Friday, January 27, 2017

Keep A Sense of Humor

The other day, while listening to the car radio on the drive to work, I heard this description of President Trump's relationship with the media:

"Donald Trump is the guy with the laser pointer. The media is the cat chasing the red dot."

That one sentence sums up the situation with a dramatic visual, and it made me laugh. I wish more people would just lighten up a bit. The U.S. Constitution is solid and strong; we really don't need to worry about a new Hitler. If we survived eight years of the Community Organizer-in-Chief, we'll survive President Donald Trump, also.

Saturday, January 21, 2017

Marching to a Different Tune

I wonder how much coverage of the annual pro-life March for Life will be featured in print and on the air this week? I'm certain any reporting on March for Life 2017 will be far more muted and perfunctory than the lavish coverage today's protests received.

It's fine to protest peacefully--that's the American way. It's the media's job to report the news, and that's been done with great enthusiasm today. It would be only fair and equitable if a differing point of view might receive the same respect and attention from the various media outlets. As the poet said, "Hope springs eternal..."

Thursday, January 19, 2017

A Lesson in Brotherhood

It doesn’t matter if it’s in Iran or in Iowa—a building collapse that kills firefighters elicits the same profound response from the universal brotherhood that unites all firefighters.

Mahmoud Hosseini/Tasnim News Agency/Reuters
Firefighters live with the knowledge that death in the line of duty is a shadow over every work shift. They go on about their vitally important work with a tacit acceptance of the ever-present danger. When that ghostly danger becomes hard reality, as it did today in Tehran, we are all reminded of how much gratitude that we—the collective humanity of Earth—owe to these brave souls.

If everyone lived as firefighters do—dedicated and devoted to their calling, caring and compassionate of others, in a fraternal union with all of their colleagues—there is no doubt that the world would be a much better place. Thank you to all of them—worldwide.

Monday, January 16, 2017

January Reflections

Deep into this month of auld lang syne, most of us are past wishing each other a Happy New Year and have plunged headlong into living it.

For me, January has always been an introspective month. Aside from the futuristic aura of a new year, this month marks both my birthday and my daughter's, exactly one week apart. It was also my husband's birthday month, as well as the month that he passed away, eleven years ago. So January always catches my attention on many levels.

In recent days, several unfolding events have underscored the forward march of time so tied to the month of January:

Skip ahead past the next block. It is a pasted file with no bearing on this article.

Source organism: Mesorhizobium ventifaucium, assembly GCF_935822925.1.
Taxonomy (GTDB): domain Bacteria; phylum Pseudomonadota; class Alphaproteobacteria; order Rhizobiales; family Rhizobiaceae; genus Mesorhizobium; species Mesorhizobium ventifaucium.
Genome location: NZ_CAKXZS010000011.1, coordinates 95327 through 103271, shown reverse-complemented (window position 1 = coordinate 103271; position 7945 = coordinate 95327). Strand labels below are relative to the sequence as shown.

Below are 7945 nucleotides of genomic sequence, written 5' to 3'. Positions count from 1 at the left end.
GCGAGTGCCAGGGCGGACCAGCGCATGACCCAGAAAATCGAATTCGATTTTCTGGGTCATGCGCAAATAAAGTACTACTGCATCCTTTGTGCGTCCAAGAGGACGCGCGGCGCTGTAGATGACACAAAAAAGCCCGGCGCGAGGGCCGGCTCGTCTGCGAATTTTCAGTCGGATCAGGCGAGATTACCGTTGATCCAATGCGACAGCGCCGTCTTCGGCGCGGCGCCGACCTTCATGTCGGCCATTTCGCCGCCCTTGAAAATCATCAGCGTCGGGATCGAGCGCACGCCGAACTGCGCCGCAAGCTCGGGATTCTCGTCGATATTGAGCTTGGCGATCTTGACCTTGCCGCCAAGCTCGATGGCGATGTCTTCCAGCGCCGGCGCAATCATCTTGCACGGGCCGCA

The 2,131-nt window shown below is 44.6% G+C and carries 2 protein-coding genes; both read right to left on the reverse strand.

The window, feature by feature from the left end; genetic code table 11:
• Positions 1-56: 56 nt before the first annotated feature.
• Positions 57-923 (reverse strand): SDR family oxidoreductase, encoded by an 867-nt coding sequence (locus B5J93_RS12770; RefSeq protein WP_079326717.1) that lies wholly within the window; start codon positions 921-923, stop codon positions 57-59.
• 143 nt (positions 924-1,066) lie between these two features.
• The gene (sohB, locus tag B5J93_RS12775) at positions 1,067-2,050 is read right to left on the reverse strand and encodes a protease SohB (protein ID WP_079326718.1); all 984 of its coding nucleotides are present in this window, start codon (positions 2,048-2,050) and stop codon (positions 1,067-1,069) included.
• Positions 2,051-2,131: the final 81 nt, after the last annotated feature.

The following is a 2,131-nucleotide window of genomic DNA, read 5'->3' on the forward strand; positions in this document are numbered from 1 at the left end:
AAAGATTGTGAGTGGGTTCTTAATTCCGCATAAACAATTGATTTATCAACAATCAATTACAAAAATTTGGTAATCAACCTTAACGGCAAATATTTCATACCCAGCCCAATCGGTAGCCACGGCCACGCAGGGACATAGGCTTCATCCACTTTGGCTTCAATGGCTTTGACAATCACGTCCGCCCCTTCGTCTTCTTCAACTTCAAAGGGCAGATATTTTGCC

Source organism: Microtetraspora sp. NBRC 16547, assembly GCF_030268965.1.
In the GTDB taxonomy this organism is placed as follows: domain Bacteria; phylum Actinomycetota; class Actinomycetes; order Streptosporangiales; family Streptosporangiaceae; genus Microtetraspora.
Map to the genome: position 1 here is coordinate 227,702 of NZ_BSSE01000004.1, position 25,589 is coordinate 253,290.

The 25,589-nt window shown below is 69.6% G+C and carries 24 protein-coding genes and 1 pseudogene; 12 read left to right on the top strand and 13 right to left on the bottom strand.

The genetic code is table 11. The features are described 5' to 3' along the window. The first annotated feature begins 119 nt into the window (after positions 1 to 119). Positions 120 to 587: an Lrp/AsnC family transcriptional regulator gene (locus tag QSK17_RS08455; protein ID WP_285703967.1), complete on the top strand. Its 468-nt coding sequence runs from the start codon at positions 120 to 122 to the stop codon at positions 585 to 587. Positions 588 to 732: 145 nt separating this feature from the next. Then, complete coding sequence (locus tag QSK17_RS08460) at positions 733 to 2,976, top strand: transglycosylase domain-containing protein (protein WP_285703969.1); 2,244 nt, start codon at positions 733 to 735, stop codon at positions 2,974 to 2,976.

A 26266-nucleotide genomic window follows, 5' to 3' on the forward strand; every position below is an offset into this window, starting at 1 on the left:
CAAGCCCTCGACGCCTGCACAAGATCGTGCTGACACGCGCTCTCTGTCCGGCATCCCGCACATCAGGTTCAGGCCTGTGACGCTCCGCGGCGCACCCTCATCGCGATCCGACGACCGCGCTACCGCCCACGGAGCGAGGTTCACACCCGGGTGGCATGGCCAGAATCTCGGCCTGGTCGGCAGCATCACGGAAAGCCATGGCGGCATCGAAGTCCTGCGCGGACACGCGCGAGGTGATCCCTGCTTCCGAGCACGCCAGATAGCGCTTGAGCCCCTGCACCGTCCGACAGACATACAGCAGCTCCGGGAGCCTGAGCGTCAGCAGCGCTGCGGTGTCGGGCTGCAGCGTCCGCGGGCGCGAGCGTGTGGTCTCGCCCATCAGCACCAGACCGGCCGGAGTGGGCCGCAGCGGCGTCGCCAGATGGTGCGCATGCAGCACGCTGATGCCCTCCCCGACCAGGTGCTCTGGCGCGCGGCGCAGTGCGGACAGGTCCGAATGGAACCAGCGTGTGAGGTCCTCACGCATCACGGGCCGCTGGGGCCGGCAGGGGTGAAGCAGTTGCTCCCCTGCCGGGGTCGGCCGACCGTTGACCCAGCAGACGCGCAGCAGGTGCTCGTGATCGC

1. The San Diego Chargers, our hometown football team, are moving to Los Angeles. We in San Diego have suffered through this ongoing sports drama for years, and last week it culminated in the dreaded announcement of the unwelcome move. As my son wistfully noted, he grew up watching the Chargers every Sunday. It's an era that will not pass without pain.
  2. Ringling Brothers and Barnum & Bailey Circus is folding up the Big Top after 146 years. When the animal rights activists managed to shut down the elephants last year, the writing was on the wall. I only went to the circus once, at age eight, but I remember it vividly, in a positive way. It's too bad that so much of what made the circus fun and fascinating has become socially objectionable.
  3. Astronaut Eugene Cernan died today at age 82. He was on Apollo 17, the mission that earned his moniker, "the Last Man on the Moon." It's impossible to describe what rock stars the astronauts were to children when I was growing up. The space program represented the best of America--industrious, creative, exciting, full of brave endeavors and monumental achievements. Cernan's passing gives me the sense of a wonderful book thudding shut.
We're going to have a new president in a few days. It will be a very different presidency from the past eight years. If we're fortunate, it will be better. Many critics refuse to countenance any optimism about the 45th president, but I think we should all take a breath and see how it goes, just as we do every January. Start fresh, look forward, and hope for the best.

Saturday, January 07, 2017

Hacking and Consequences

I think it's clear that Russia is a guilty player when it comes to Internet hacking. I think that's been true for many years.

Suddenly, because Hillary Clinton lost the presidency, Russian hacking has become a very big deal. It's quite the international incident that Democratic party emails were hacked, what with Russian diplomats being booted out of the country by President Obama. (And, it must be noted, to get President Obama to actually act on anything other than showing up for his tee time is a very big deal, indeed.)

Russia has been messing with us for at least fifty years, and nobody has showed much interest in holding them accountable. But this election, why, Hillary lost! This was the last straw. And what effect did Russian hacking really have on the results of the election? None that anyone can prove, as even the White House has admitted. Electoral votes in decisive states simply followed Trump in droves.

Regardless of Russia's meddling--which is unquestionably bad and unacceptable--some facts of the election season remain unassailably true.
Hacking may have its consequences, but so do elections. Blame Russia if you must, but have some clarity about what just happened in our country. In this election, everyday American voters who are sick of empty promises did not allow themselves to be manipulated by spin or excuses. It's a fact that both the dinosaur media and the Democratic party are having a very difficult time accepting.